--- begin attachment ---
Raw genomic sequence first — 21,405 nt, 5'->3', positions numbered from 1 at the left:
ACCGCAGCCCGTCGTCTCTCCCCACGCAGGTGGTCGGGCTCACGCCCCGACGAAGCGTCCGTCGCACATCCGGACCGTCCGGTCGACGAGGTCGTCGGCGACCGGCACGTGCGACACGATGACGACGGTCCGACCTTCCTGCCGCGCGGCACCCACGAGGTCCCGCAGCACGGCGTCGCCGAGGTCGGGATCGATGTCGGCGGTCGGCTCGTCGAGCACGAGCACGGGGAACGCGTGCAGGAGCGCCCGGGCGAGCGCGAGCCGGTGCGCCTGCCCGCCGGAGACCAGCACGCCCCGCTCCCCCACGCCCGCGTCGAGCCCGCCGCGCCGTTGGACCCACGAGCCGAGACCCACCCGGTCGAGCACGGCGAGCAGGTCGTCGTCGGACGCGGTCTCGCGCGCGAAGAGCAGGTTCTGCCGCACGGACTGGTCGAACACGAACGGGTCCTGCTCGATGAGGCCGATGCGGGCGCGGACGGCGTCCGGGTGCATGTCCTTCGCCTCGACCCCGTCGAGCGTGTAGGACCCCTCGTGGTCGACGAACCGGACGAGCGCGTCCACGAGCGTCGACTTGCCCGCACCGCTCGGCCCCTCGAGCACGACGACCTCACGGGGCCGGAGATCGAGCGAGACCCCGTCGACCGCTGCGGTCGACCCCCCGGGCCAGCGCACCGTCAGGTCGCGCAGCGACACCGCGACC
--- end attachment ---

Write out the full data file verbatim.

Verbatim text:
Raw genomic sequence first — 21,405 nt, 5'->3', positions numbered from 1 at the left:
ACCGCAGCCCGTCGTCTCTCCCCACGCAGGTGGTCGGGCTCACGCCCCGACGAAGCGTCCGTCGCACATCCGGACCGTCCGGTCGACGAGGTCGTCGGCGACCGGCACGTGCGACACGATGACGACGGTCCGACCTTCCTGCCGCGCGGCACCCACGAGGTCCCGCAGCACGGCGTCGCCGAGGTCGGGATCGATGTCGGCGGTCGGCTCGTCGAGCACGAGCACGGGGAACGCGTGCAGGAGCGCCCGGGCGAGCGCGAGCCGGTGCGCCTGCCCGCCGGAGACCAGCACGCCCCGCTCCCCCACGCCCGCGTCGAGCCCGCCGCGCCGTTGGACCCACGAGCCGAGACCCACCCGGTCGAGCACGGCGAGCAGGTCGTCGTCGGACGCGGTCTCGCGCGCGAAGAGCAGGTTCTGCCGCACGGACTGGTCGAACACGAACGGGTCCTGCTCGATGAGGCCGATGCGGGCGCGGACGGCGTCCGGGTGCATGTCCTTCGCCTCGACCCCGTCGAGCGTGTAGGACCCCTCGTGGTCGACGAACCGGACGAGCGCGTCCACGAGCGTCGACTTGCCCGCACCGCTCGGCCCCTCGAGCACGACGACCTCACGGGGCCGGAGATCGAGCGAGACCCCGTCGACCGCTGCGGTCGACCCCCCGGGCCAGCGCACCGTCAGGTCGCGCAGCGACACCGCGACC